It is important to note that actual user reviews are generally considered a legitimate and useful method of product evaluation. Although a real user may indeed have a glowing review of a product, they will tend to discuss reliability, performance, ease-of-use, and value -- and no real reviewer would ever report to be happy about high costs! A real review is going to read more like a note from a professional, as opposed to a commercial for the product.

Feature-by-Feature Comparison: Long Version

In this type of review, software are compared using an objective and long feature-by-feature comparison. These types of reviews should include comparisons of all the features that exist in both products. Unfortunately, certain disadvantages mean that these comparisons are generally only used on a lim ited basis. A feature-by-feature review is destined to become an extremely large document that may be too cumbersome to actually be effective. There is also a large amount of labor required to develop a comprehensive feature-by-feature review, which makes them time-consuming and expensive.

Feature-by-Feature Comparison: Short Version

Another form of the feature-by-feature comparison is the short version, which includes only the most important features, and/or the major differences between the products. This is the most useful type of comparison for several reasons. The end result is generally short and easy to digest, and can usually fit on one to two pages. Another advantage is the review may also include both the pros and cons of each product compared. Also, in addition to the technical features this type of comparison can also include licensing and other features. A feature-by-feature comparison can provide all of the information that is necessary to support a customer's purchasing decision.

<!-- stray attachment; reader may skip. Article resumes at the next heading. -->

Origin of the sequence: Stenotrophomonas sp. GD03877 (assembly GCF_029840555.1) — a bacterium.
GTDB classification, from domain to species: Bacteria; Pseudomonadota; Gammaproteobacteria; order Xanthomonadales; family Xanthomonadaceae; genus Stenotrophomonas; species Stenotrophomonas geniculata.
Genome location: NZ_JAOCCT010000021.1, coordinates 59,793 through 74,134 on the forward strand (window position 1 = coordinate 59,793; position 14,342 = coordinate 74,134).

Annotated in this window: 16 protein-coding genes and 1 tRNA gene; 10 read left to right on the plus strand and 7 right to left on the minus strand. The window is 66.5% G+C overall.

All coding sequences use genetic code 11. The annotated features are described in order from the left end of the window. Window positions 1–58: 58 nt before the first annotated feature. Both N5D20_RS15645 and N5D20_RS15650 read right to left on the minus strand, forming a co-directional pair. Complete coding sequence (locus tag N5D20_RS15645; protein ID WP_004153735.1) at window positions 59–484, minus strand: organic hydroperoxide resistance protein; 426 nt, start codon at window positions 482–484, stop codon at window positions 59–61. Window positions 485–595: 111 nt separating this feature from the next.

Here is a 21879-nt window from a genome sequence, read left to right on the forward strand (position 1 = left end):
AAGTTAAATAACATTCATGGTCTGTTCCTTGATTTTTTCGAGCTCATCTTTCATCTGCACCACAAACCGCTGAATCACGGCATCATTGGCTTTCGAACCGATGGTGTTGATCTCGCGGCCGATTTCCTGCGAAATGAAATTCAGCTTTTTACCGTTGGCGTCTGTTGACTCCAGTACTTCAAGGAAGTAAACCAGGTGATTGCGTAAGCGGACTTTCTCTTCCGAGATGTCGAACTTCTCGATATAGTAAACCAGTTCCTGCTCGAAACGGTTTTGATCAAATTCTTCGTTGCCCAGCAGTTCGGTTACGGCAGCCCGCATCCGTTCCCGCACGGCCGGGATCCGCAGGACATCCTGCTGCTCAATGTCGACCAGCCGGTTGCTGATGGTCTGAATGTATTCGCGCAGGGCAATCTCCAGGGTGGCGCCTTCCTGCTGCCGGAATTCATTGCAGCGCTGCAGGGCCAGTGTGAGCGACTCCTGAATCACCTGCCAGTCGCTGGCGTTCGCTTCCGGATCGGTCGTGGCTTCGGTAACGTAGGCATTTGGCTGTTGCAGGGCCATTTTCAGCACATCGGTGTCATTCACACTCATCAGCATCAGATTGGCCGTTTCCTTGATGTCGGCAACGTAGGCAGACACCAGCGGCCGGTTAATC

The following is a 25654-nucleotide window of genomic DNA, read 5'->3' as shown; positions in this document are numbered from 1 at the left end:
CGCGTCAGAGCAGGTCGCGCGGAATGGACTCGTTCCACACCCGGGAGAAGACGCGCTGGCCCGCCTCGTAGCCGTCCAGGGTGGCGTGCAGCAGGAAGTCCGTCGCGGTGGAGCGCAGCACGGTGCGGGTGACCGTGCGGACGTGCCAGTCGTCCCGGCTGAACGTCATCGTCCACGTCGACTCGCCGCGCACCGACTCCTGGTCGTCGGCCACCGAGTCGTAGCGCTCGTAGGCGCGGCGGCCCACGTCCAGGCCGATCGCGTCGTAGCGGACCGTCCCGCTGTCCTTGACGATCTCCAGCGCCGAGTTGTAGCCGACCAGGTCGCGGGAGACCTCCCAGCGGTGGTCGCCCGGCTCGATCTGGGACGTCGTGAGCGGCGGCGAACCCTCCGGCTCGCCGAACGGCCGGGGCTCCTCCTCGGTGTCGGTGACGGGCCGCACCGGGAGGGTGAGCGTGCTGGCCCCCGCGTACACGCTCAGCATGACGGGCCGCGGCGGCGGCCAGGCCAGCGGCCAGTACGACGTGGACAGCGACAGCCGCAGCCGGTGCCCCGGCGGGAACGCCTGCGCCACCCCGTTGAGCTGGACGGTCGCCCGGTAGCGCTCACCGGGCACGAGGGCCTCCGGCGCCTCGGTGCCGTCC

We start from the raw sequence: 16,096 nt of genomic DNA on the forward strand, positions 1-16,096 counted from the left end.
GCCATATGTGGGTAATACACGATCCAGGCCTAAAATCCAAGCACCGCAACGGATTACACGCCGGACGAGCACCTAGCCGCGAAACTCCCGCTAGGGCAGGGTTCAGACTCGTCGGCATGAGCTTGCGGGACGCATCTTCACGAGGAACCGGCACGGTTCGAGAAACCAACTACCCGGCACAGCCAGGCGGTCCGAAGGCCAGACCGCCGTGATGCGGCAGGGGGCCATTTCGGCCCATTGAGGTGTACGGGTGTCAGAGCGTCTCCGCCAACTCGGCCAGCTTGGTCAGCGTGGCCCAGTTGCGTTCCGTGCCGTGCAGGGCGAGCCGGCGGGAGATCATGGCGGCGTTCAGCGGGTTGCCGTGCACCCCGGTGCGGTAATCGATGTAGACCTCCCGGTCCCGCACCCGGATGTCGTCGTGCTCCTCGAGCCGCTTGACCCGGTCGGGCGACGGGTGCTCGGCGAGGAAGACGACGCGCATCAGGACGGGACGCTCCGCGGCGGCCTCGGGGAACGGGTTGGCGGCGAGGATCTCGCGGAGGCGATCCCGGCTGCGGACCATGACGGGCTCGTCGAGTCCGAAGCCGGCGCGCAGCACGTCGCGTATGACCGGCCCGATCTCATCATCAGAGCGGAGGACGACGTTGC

One final important consideration that should be applied to all reviews is the rater. A review should be created by an accredited third-party organization. In addition, a proper review requires careful training of the raters to ensure that their methods are applied correctly and the review is conducted without bias. When a review is conducted by the product vendor it is much less trustworthy, subjective and highly susceptible to bias.

Comparing and selecting software can be a difficult and confusing task. However, the manner in which a vendor provides the information on its product is a good indication of the integrity and level of service that can be expected from that vendor throughout the lifespan of the software. The information provided on a software should be complete, factual and presented in a manner that is easy to understand. Therefore, it is of utmost importance that business customers select the software that is evaluated using the proper methodology in an accurate, unbiased manner.